Tuesday, June 26, 2007


I read a story in The Boston Globe this morning about bald eagles having been brought back from extinction. It makes me think of the theory of survival of the fittest and the role human beings play as interventionists.

I often wonder if the work our species does to decimate the earth is part of our own survival pattern and shouldn't be worried about. Or, alternately, if the actions of homo sapiens should be worried about and active interventions sought. The work to restore bald eagles so they are plentiful enough on this planet to be no longer considered endangered (an arbitrary designation made up by people) fills my heart with gladness, and I worry a little about playing god. Is there a plan for people, or bald eagles, or pepper grass for that matter? And, if there is, are we messing around with it - or is this it? And, if there isn't a plan, why don't we just descend into the bacchanal that is life and enjoy?

Monday, June 25, 2007

Salad days

I've had it with creative interpretations of Caesar Salad. When I go out to eat and order a Caesar Salad, I'm seeking the classic romaine lettuce with croutons, Parmesan and Caesar dressing. Sometimes I ask for anchovies.

That's it. Fin. Period. The end.

No red onion. No cucumbers. No bacon bits. And certainly no tomatoes, deadly nightshades that they are.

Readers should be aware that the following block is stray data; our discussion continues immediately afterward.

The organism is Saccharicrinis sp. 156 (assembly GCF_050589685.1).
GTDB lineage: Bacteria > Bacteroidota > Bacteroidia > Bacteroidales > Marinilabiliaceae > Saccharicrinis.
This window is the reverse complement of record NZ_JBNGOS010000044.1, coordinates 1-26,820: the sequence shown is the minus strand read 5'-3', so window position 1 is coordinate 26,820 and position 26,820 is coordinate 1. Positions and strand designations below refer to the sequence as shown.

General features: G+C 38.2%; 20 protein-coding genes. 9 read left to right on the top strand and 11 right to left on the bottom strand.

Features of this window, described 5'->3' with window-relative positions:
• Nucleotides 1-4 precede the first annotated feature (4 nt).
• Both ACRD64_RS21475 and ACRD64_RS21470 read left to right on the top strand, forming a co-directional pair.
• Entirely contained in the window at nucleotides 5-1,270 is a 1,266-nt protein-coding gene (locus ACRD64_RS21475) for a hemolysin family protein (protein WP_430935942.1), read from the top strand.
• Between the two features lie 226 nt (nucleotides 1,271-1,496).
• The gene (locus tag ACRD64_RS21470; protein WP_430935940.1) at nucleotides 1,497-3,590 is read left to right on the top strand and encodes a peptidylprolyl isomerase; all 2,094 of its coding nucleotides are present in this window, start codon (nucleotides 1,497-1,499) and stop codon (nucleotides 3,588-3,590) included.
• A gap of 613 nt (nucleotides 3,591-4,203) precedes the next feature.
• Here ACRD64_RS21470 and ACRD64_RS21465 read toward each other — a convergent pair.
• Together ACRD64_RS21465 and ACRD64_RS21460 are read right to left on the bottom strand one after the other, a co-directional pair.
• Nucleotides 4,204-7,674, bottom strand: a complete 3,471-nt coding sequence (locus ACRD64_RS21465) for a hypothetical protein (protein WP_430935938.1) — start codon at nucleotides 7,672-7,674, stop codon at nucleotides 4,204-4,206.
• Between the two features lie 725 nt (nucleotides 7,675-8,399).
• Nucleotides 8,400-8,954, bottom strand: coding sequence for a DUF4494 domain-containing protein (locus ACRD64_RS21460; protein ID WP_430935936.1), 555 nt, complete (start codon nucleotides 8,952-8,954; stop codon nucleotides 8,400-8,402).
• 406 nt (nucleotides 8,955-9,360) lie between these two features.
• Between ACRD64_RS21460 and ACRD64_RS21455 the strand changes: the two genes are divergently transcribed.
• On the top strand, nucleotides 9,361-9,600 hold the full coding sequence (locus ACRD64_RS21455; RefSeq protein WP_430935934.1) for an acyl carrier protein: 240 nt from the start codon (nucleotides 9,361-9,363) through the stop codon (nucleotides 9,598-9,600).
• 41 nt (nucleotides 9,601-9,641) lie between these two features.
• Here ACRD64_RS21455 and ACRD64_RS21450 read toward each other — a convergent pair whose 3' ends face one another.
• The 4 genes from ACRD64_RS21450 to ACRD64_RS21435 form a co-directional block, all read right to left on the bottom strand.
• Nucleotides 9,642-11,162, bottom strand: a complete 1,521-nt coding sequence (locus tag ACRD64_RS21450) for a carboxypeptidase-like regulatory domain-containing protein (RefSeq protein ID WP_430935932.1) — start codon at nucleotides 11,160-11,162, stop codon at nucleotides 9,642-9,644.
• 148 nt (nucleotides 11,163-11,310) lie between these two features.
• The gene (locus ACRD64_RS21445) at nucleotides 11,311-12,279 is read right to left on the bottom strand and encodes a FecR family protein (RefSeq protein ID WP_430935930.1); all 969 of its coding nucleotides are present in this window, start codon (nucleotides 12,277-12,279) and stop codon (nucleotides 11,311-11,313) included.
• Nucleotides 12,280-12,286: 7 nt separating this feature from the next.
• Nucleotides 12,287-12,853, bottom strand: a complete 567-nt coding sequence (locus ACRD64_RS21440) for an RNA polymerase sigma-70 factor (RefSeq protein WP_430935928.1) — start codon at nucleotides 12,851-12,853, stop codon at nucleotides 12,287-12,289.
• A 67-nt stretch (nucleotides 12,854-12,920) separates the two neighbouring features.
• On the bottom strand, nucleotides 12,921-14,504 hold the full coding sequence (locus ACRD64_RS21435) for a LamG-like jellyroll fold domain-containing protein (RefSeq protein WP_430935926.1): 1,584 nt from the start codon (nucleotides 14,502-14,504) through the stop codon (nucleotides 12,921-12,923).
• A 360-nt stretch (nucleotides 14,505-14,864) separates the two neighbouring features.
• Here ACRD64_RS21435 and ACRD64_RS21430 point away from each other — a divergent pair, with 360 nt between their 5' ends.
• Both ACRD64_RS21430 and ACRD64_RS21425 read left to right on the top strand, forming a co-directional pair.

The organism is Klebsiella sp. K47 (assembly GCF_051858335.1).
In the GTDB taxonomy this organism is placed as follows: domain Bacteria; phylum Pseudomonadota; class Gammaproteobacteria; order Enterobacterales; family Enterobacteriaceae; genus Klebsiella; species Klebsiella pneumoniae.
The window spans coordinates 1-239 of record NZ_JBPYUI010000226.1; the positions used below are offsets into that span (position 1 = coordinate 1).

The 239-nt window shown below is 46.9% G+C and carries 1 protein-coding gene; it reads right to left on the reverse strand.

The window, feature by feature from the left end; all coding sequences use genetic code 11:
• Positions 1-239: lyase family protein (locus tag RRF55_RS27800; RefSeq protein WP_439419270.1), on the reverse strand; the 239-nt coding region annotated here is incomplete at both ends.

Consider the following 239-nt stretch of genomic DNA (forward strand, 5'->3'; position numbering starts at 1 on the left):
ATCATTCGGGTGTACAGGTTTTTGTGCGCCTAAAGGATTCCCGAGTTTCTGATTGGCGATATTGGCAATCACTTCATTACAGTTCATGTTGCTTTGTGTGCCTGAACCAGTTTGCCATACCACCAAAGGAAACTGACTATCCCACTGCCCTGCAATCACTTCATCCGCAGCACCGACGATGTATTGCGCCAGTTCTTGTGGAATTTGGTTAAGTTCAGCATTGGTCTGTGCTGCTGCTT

There are some sectors of our society who are anti-globalization, people who believe one shouldn't be able to get McDonald's while in India or Starbucks in Tokyo. But, there are times when one seeks something familiar, something known, something comforting to the body or the mind. For example, when I order chocolate ice cream, I'm expecting something that vaguely resembles chocolate ice cream. Not chocolate ice cream with tomatoes in it. The same is true for a Caesar Salad. I want what I expect to receive when I order something with a fairly straightforward recipe.

I know the legend of the Caesar Salad is that it was born out of necessity in a restaurant kitchen at a time when a salad emergency was called for. But, if a restaurant is going to experiment then they should name the salad something else simply to give their customers a heads up that they don't serve the now classic Caesar. A Caesar with tomatoes? How about calling it a "Red Caesar?" A Caesar with carrots and red onions and bacon bits? Let's call it "Caesar Nouveau" or "Veggie Caesar." Please just warn me somehow, so I can adjust accordingly.

Let me also say, for the record, that the best Caesar Salad I ever had was at Skipjack's in downtown Boston more than 12 years ago. Seriously. I've never forgotten it.